•  My first diary was about how... (3+ / 0-)
    Recommended by:
    jamess, wilderness voice, Puddytat

    how they manipulated people to gain NG leasing rights using...

    some of the same tactics to convince "low-information" voters to vote against their own self-interest" they used to manipulate people to sign the lease...great to see the big corps getting some push back.

    We are not broke, we are being robbed.

    by Glen The Plumber on Sun Feb 26, 2012 at 11:04:21 AM PST

  •  I understand that a lot of people (2+ / 0-)
    Recommended by:
    jamess, Glen The Plumber

    who signed these leases discover that it's next to impossible to sell their property. You have to disclose the lease and many buyers pass on properties that have mineral leases on them.

    Honesty pays, but it doesn't seem to pay enough to suit some people. Kin Hubbard

    by Mr Robert on Sun Feb 26, 2012 at 12:29:06 PM PST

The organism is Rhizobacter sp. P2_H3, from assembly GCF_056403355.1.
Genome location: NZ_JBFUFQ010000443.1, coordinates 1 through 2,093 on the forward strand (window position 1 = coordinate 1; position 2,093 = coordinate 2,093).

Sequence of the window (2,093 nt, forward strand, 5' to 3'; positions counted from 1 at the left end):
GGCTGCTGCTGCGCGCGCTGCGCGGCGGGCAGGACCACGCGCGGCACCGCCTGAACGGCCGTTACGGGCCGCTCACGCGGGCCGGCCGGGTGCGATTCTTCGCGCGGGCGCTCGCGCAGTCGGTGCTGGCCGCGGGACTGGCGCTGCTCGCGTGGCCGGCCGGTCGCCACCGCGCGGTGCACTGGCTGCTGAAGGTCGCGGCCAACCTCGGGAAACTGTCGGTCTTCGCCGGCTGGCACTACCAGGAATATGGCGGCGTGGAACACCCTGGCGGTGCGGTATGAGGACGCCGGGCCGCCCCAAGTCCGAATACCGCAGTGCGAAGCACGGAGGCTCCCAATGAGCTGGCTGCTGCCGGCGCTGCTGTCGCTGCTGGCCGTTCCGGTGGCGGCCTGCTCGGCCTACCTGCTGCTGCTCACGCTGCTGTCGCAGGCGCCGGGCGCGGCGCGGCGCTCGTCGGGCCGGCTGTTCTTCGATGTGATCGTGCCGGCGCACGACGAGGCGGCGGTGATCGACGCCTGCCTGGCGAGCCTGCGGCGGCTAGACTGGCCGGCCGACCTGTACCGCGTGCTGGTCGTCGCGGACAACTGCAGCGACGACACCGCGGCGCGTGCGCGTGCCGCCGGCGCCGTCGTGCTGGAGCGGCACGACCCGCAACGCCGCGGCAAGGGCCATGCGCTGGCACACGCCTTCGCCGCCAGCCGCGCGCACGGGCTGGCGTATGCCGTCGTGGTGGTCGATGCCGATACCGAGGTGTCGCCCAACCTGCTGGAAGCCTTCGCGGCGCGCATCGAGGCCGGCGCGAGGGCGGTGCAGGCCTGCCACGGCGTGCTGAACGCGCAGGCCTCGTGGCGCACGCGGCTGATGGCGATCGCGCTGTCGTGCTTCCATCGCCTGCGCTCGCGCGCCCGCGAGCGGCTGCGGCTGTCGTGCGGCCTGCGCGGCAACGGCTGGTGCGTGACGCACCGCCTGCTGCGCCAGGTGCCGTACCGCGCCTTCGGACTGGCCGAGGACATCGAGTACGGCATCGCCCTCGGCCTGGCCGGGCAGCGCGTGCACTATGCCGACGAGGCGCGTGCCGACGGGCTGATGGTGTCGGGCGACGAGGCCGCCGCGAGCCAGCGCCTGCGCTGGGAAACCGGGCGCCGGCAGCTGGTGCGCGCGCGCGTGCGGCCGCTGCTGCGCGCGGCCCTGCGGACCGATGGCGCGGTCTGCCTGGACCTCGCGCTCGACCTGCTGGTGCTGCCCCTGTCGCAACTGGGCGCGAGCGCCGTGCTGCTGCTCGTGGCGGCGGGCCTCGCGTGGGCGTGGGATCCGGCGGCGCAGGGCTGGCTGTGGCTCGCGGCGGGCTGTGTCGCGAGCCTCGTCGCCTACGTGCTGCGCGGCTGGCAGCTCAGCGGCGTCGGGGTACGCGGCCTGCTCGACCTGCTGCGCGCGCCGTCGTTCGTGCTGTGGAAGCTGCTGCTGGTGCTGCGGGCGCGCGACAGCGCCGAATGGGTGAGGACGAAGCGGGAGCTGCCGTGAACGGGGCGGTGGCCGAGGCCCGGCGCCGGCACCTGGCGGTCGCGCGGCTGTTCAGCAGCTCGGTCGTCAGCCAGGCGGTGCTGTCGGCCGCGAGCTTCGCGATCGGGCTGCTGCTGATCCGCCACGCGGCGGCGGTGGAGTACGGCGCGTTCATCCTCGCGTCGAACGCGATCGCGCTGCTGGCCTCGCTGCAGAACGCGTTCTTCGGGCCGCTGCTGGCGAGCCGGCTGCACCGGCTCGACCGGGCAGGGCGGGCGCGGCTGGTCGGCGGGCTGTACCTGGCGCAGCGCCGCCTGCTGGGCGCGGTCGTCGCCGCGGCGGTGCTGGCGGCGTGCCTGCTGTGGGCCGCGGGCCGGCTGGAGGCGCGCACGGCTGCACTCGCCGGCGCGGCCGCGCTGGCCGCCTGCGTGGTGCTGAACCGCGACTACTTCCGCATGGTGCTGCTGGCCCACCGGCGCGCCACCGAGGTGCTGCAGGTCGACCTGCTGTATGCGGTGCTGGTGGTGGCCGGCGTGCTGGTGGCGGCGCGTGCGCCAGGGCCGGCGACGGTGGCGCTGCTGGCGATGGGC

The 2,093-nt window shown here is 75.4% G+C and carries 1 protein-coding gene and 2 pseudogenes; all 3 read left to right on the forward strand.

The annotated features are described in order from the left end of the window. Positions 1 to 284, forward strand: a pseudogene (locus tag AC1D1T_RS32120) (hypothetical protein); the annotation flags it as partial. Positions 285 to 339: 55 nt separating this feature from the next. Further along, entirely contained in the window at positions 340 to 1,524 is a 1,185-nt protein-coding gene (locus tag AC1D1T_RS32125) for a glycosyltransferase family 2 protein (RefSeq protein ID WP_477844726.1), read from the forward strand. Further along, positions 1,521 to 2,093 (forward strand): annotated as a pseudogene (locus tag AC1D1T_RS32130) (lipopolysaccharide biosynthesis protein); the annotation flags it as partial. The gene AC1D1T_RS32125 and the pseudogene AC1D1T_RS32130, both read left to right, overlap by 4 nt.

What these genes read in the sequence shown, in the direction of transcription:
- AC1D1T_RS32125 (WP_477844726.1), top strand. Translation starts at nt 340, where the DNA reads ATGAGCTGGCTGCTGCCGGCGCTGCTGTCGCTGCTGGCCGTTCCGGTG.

•  It seems to me that if one lets an oil company (0+ / 0-)

    drill on their land, and they have not done enough research to know that the drilling might ruin the land, I have little sympathy for the landowner.

    It is pretty hard to make a law against stupid.  

    I would have more sympathy for water tables and such, not landowner rights.

    •  but the leases (0+ / 0-)

      are not written to protect the land-owner,

      but protect the gas-oil company,

      at least according to the NY Times.

      What is necessary to change a person is to change his awareness of himself.
      -- Maslow ...... my list.

      by jamess on Sun Feb 26, 2012 at 05:58:31 PM PST

      [ Parent ]